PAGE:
Leafs GM may have taken a huge risk

STEVE SIMMONS -- Toronto Sun

, Last Updated: 9:19 AM ET

Somewhere, Ed Jovanovski must be smiling.

Somewhere, Zdeno Chara and Wade Redden and Nicklas Lidstrom and maybe Rob Blake -- all of them on their way to free agency -- are raising a toast in honour of the crazy contract that Bryan McCabe is about to sign with the Maple Leafs.

Somewhere, they're saying, or their agents are saying, that if McCabe can get almost $6 million US a year, imagine what the best available defenceman in hockey will be worth as July 1 grows ever closer.

Because Bryan McCabe isn't one of the best defenceman in hockey.

He isn't even the best defenceman on his own team -- although he's $1.5 million ahead of Tomas Kaberle now.

As of today -- and until the signings begin to occur closer to July -- McCabe is the third highest paid defenceman in hockey. He will end up around the top six when all the potential free agents are accounted for.

He can't be traded, bought out, waived, dealt and probably looked at the wrong way under the terms of the new agreement. In a way, this is stunning for John Ferguson Jr.'s Maple Leafs -- the general manager was caught in a damned if you do, damned if you don't situation with McCabe.

If you let him walk in free agency, you don't know for certain you can replace him adequately. But if you sign him, as the Leafs did here, for too much money, for terms so very restrictive, you're also tying up your hands and feet at the very same time.

Maybe this will work for Ferguson and the Leafs.

But if it doesn't -- and it's this limited -- the Leafs will spend a lot of the next five years watching McCabe get older, not necessarily better, and be caught in the kind of contract they are paying their way to get away from with Ed Belfour.

They have tied up $10 million or more a year in McCabe and Kaberle for the next five seasons. They still don't have a big-time forward after Mats Sundin, who is just about their oldest player. They still don't have a big-time goaltender. They still don't have the kind of speedy wingers who have been so prominent during the Stanley Cup playoffs.

They still don't have a whole lot to be excited about. But they do have Bryan McCabe.

His numbers are greater than the sum of his parts. His game is wondrous and flawed, often at the same time, and his production -- not points production -- consistently is under debate.

EMERGENCE

This isn't media thought. This is hockey thought. Not that long ago, Pat Quinn was asked about the emergence of McCabe as a top-10 NHL defenceman. This was the kind of softball question someone throws aimlessly at a coach on an off-day.

Only the answer wasn't the usual fluff.

"Who says he's top 10?" Quinn shot back.

"But he was voted to the all-star team," the questioner argued.

"And who votes for that? Writers?" Quinn harrumphed with disdain. "Nobody asked me. I wouldn't necessarily agree. Top 10? I don't think so. Top 20 maybe."

Then came the new NHL and McCabe's power-play slapshot seemed grooved to the beat of the game. It was enough to get McCabe an invitation to Quinn's Team Canada. It wasn't enough for him to get much playing time.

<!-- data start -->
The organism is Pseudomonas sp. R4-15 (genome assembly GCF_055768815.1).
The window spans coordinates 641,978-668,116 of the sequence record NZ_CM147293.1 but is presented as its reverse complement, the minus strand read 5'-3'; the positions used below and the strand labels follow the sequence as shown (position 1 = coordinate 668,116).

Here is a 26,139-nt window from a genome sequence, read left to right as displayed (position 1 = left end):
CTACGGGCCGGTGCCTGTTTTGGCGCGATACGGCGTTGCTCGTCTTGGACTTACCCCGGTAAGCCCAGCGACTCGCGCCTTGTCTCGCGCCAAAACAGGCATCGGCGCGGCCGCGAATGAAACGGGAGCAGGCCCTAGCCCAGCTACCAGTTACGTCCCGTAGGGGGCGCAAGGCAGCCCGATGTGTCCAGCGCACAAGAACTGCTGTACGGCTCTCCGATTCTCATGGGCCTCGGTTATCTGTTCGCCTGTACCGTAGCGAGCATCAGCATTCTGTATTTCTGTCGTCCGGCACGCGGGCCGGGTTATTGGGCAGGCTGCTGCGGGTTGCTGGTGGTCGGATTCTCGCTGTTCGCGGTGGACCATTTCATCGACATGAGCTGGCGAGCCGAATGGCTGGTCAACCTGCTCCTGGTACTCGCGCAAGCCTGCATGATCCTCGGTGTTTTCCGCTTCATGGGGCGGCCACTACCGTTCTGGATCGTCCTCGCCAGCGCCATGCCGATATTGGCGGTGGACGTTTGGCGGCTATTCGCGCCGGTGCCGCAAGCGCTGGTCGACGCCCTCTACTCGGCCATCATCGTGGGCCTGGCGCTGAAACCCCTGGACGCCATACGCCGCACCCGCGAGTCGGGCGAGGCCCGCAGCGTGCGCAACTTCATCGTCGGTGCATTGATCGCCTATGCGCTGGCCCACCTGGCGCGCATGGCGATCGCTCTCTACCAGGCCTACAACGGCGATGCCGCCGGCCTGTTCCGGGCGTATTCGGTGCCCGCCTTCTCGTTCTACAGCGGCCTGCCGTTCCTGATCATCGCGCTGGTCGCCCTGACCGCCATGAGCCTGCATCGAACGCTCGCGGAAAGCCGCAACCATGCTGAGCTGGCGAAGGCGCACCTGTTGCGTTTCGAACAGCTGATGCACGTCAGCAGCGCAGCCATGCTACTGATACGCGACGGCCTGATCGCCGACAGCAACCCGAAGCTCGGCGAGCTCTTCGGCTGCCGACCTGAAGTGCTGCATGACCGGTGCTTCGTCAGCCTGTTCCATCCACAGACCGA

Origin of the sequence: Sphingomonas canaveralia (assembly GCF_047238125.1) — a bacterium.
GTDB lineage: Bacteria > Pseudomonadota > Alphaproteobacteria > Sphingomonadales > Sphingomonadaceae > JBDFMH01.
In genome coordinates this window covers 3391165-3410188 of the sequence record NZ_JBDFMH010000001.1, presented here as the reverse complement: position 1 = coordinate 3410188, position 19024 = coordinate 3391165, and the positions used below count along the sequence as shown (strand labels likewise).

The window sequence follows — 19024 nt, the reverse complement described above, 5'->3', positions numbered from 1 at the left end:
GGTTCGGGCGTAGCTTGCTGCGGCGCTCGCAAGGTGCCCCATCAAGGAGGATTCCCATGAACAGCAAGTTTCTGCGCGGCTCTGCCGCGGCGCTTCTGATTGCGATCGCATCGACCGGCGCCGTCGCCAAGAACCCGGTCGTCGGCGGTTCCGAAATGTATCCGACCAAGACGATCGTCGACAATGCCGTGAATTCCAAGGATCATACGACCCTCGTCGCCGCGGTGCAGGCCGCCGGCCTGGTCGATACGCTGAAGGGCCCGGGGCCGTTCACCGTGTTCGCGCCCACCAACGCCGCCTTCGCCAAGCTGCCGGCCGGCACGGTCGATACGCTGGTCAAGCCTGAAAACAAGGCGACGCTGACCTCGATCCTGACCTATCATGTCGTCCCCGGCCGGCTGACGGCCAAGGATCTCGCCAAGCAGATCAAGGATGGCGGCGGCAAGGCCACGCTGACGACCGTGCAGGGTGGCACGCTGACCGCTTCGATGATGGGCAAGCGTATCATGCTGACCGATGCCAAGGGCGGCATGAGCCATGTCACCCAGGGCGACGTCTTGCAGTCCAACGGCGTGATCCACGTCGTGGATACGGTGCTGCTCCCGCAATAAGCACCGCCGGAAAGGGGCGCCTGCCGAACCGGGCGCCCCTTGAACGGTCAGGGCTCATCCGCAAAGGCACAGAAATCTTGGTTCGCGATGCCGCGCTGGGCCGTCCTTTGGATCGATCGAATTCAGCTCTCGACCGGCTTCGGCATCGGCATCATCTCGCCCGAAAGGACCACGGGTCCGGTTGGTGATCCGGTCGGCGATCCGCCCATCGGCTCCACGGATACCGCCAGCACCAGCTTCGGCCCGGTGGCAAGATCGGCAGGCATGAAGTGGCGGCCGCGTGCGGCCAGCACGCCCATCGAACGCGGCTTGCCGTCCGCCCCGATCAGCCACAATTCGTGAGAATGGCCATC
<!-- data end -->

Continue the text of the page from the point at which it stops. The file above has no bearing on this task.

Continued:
At the Olympics, I asked Quinn if making the team -- prior to games being played -- was an indication McCabe had arrived as a big-time player and even then the coach wasn't about to bite on that. "I think," he said, "that will be up to him."

Quinn is gone from the Leafs, but McCabe now has five years, a whole bunch of money and a whole lot of security to define exactly who and what he is as an NHL defenceman.

The answer, even with this deep commitment by the Leafs, is in no way clear.

Ferguson has made a long-term investment in McCabe, which was reminiscent in a different kind of way of a deal Floyd Smith made a long time ago. When Smith desperately acquired Tom Kurvers from the New Jersey Devils in exchange for a Leafs first pick that turned out to the third choice in the NHL draft, Scott Niedermayer, he summed up the deal rather succinctly.

"If the trade doesn't work out, I'll be gone anyway," Smith said philosophically. Ferguson is best warned: It didn't and he was.

BELFOUR GONE

Ed Belfour already is telling people he won't be back with the Leafs next season, even though it's not official the Leafs will pay the $1.5 million US for him to walk away. Belfour also is telling people he wants to keep playing, and apparently there already are some teams interested in signing the ancient goalie, but they are waiting until July 1 to proceed.

WRIGHT WAY

There will not be another Ricky Williams story in the future. Tom Wright will see to that. The CFL commissioner, assuming he remains on the job, will amend the agreement with the NFL, ending the window of opportunity for suspended NFL players to find refuge in Canada. The altered arrangement will kick in for the following season.

TAMPA RUMBLINGS

For Sale: Vinny Lecavalier and Martin St. Louis. While Tampa Bay management will tell you the Lightning wants to build around Brad Richards, St. Louis and Lecavalier, enough people in the hockey wilderness will say the opposite -- that Lecavalier and St. Louis are available, and in the case of St. Louis, affordable. Stay tuned on this one.


Videos

Photos